Episode 3: Matthew

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In this episode we learn about Phoebe from the perspective of her father, Matthew. Phoebe is a nine-year-old girl who happens to have Down’s Syndrome. Matthew recounts his experiences of what it is like to raise a child who is so often labelled by her condition.

Matthew begins by describing the sometimes frenetic nature of life at home. As a result of lockdown, he and his wife were homeschooling 4 children, all at different ages, which could certainly make things challenging. One of the wider challenges Matthew attempts to confront, however, is the way in which his daughter, Phoebe, is often pigeon-holed. Matthew quotes one person as saying: “At least they’re very loving.” He also recounts another person who had been watching Phoebe playing with another child with Down’s syndrome as saying: “I love Down’s Syndrome kids, they’re so happy.” On the surface, these may seem like harmless comments but it’s the labelling of Phoebe and other children with Down’s Syndrome that Matthew objects to: “My daughter is not a Down’s Syndrome kid, she is a girl who happens to have Down’s Syndrome.” Matthew goes on to say that Phoebe is not always loving or happy: “there are other emotions in there like any other little girl.”

Matthew also wishes to challenge other elements of the language people often use around Down’s Syndrome; namely, the idea that his daughter “suffers from” Down’s Syndrome: “she doesn’t suffer from down’s syndrome, using the term “suffer” means that people feel pity for her and will not include her in typical life.”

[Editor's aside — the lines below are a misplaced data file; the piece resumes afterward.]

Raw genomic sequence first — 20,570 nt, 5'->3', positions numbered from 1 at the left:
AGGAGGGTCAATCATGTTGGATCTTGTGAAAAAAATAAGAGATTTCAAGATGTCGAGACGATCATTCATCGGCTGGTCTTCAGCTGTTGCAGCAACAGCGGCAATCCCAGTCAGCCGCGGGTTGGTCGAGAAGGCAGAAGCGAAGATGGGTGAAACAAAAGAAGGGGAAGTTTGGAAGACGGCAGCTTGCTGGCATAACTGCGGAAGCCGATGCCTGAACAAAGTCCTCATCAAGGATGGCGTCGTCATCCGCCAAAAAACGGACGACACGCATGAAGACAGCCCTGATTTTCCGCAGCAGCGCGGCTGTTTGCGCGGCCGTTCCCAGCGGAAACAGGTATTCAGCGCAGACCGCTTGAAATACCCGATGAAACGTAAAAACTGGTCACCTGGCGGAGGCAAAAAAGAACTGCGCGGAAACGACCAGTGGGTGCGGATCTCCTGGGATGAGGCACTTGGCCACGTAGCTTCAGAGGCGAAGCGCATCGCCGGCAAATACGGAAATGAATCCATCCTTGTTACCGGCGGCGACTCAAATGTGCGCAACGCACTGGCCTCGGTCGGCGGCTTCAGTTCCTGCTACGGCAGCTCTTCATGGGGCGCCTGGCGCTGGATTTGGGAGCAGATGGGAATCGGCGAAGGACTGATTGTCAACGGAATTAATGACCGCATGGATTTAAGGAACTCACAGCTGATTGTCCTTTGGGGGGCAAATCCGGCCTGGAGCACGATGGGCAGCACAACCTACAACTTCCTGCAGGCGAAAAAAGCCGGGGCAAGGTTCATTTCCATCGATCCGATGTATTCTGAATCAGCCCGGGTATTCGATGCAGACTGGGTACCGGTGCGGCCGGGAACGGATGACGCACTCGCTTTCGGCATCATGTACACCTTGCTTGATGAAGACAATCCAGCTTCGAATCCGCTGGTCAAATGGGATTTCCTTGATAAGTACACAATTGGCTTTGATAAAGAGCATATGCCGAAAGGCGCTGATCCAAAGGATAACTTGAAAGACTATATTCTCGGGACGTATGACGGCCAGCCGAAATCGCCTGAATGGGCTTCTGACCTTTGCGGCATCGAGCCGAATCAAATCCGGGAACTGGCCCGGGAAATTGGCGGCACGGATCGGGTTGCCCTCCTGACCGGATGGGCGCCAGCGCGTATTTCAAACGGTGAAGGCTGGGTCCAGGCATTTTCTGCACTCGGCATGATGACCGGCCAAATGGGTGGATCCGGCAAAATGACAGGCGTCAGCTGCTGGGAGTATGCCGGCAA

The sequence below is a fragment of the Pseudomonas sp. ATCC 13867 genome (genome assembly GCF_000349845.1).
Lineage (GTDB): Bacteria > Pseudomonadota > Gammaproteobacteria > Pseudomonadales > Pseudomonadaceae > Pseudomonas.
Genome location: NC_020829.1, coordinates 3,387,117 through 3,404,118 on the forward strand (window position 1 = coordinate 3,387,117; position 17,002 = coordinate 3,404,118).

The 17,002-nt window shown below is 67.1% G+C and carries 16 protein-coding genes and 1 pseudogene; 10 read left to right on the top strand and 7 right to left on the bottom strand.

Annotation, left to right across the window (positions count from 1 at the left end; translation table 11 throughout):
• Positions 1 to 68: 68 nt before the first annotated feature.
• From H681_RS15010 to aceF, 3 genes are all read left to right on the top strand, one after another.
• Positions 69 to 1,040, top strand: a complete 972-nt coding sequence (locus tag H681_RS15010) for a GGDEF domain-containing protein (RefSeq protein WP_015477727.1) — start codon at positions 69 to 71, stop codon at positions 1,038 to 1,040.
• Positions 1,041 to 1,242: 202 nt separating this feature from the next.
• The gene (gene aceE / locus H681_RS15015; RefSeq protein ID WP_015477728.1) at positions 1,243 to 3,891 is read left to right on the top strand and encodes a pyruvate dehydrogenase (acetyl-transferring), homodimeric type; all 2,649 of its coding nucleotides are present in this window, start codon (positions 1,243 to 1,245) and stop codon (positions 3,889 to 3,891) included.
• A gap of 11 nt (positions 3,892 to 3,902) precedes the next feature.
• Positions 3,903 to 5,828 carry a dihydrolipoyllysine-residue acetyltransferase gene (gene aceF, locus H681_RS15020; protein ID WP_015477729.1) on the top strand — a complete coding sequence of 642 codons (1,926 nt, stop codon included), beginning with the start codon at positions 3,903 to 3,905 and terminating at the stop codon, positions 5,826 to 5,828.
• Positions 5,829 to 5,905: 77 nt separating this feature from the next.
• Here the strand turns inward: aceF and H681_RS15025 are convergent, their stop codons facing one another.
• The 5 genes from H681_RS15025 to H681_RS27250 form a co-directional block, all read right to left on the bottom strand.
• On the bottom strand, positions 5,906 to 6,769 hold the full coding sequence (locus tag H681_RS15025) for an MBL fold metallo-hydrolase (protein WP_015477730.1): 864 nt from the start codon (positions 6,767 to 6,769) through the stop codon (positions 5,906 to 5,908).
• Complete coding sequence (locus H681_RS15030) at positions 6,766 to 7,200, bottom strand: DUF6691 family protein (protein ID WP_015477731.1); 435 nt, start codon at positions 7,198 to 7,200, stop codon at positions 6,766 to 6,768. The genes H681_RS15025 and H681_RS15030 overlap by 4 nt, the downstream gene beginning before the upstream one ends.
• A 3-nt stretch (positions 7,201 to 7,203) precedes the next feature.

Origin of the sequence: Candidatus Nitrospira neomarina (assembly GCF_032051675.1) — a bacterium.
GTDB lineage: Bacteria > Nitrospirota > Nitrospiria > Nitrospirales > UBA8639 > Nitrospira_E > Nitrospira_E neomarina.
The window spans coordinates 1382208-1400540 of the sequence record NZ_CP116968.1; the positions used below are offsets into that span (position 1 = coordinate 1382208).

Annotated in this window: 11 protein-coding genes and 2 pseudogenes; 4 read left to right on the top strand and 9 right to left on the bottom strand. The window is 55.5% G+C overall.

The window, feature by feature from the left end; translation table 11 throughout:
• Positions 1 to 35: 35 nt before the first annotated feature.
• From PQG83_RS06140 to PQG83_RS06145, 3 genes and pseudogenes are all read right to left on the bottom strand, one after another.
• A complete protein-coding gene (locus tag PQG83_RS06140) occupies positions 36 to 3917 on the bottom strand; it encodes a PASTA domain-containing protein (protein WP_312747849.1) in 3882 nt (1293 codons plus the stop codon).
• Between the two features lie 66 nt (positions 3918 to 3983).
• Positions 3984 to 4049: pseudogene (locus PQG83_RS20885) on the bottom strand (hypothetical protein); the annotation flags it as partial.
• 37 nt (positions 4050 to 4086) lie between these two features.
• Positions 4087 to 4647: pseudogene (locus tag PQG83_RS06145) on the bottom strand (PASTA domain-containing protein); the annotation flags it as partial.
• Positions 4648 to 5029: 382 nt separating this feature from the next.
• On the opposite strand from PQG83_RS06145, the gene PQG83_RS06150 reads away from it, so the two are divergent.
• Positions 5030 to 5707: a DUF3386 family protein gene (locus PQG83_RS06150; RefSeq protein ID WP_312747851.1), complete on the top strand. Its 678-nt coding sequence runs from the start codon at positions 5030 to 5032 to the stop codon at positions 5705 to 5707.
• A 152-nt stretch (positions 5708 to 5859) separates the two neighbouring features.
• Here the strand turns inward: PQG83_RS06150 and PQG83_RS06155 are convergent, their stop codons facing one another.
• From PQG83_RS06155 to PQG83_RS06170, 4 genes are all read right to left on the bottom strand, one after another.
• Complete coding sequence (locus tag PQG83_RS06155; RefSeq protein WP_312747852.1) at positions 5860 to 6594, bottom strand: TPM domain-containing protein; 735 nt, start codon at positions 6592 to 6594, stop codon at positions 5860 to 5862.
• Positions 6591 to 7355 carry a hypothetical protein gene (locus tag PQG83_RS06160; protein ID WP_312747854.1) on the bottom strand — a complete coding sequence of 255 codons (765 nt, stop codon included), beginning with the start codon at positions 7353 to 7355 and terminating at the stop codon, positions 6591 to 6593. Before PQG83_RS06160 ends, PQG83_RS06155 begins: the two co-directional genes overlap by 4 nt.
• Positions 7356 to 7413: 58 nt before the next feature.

The strength of Matthew’s feelings over the issue led him to write a social media post in which he expressed his frustration at the way his child was so often labelled. Matthew says that he wrote his post in the “hope that it might raise awareness with other people and make them realise the way they put people into boxes without even recognising it.” He has received a strongly positive response to his post from parents around the world caring for children with disabilities who similarly have had to deal with the labelling of their children as conditions or illnesses.

Matthew’s expression of his feelings are not just based on a desire to generate common consideration and respect, there is a practical element to what he wishes to achieve. He fears that the labelling of his daughter will lead to her exclusion from many elements of everyday life, something which will inevitably prevent her from living as full a life as she may be capable of achieving: “The more chances that people get, the more they thrive and succeed, so if we can be a little bit more understanding and supportive, who knows how things might end up.”

Matthew describes his daughter as considerate and conscientious and fully believes that with the right support and opportunities, as an adult, she will be able to live a fulfilling and independent life. He concludes by saying: “As we start to challenge some of these stereotypes, more of these opportunities will start to reveal themselves as well.”

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